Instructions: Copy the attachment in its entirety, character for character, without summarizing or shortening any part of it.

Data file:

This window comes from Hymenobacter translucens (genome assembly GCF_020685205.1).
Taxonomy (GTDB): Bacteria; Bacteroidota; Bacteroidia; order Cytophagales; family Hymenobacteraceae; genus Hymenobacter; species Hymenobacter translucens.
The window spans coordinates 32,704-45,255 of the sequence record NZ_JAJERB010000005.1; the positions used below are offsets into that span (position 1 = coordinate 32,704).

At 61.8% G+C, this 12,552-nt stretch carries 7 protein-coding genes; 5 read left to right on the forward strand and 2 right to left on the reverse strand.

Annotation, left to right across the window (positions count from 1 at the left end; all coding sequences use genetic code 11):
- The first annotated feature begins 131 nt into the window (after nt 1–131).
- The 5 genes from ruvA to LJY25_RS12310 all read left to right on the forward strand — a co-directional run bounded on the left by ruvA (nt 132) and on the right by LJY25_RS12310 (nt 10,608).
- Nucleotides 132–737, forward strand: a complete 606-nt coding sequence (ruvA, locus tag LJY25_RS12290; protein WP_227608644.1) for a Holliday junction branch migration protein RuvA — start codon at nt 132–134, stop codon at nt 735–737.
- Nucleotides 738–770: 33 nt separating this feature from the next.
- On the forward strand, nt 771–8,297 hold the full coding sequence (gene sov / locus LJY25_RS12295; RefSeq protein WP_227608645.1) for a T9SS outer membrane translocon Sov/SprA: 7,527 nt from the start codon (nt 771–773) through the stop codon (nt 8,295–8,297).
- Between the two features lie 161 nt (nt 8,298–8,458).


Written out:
This window comes from Hymenobacter translucens (genome assembly GCF_020685205.1).
Taxonomy (GTDB): Bacteria; Bacteroidota; Bacteroidia; order Cytophagales; family Hymenobacteraceae; genus Hymenobacter; species Hymenobacter translucens.
The window spans coordinates 32,704-45,255 of the sequence record NZ_JAJERB010000005.1; the positions used below are offsets into that span (position 1 = coordinate 32,704).

At 61.8% G+C, this 12,552-nt stretch carries 7 protein-coding genes; 5 read left to right on the forward strand and 2 right to left on the reverse strand.

Annotation, left to right across the window (positions count from 1 at the left end; all coding sequences use genetic code 11):
- The first annotated feature begins 131 nt into the window (after nt 1–131).
- The 5 genes from ruvA to LJY25_RS12310 all read left to right on the forward strand — a co-directional run bounded on the left by ruvA (nt 132) and on the right by LJY25_RS12310 (nt 10,608).
- Nucleotides 132–737, forward strand: a complete 606-nt coding sequence (ruvA, locus tag LJY25_RS12290; protein WP_227608644.1) for a Holliday junction branch migration protein RuvA — start codon at nt 132–134, stop codon at nt 735–737.
- Nucleotides 738–770: 33 nt separating this feature from the next.
- On the forward strand, nt 771–8,297 hold the full coding sequence (gene sov / locus LJY25_RS12295; RefSeq protein WP_227608645.1) for a T9SS outer membrane translocon Sov/SprA: 7,527 nt from the start codon (nt 771–773) through the stop codon (nt 8,295–8,297).
- Between the two features lie 161 nt (nt 8,298–8,458).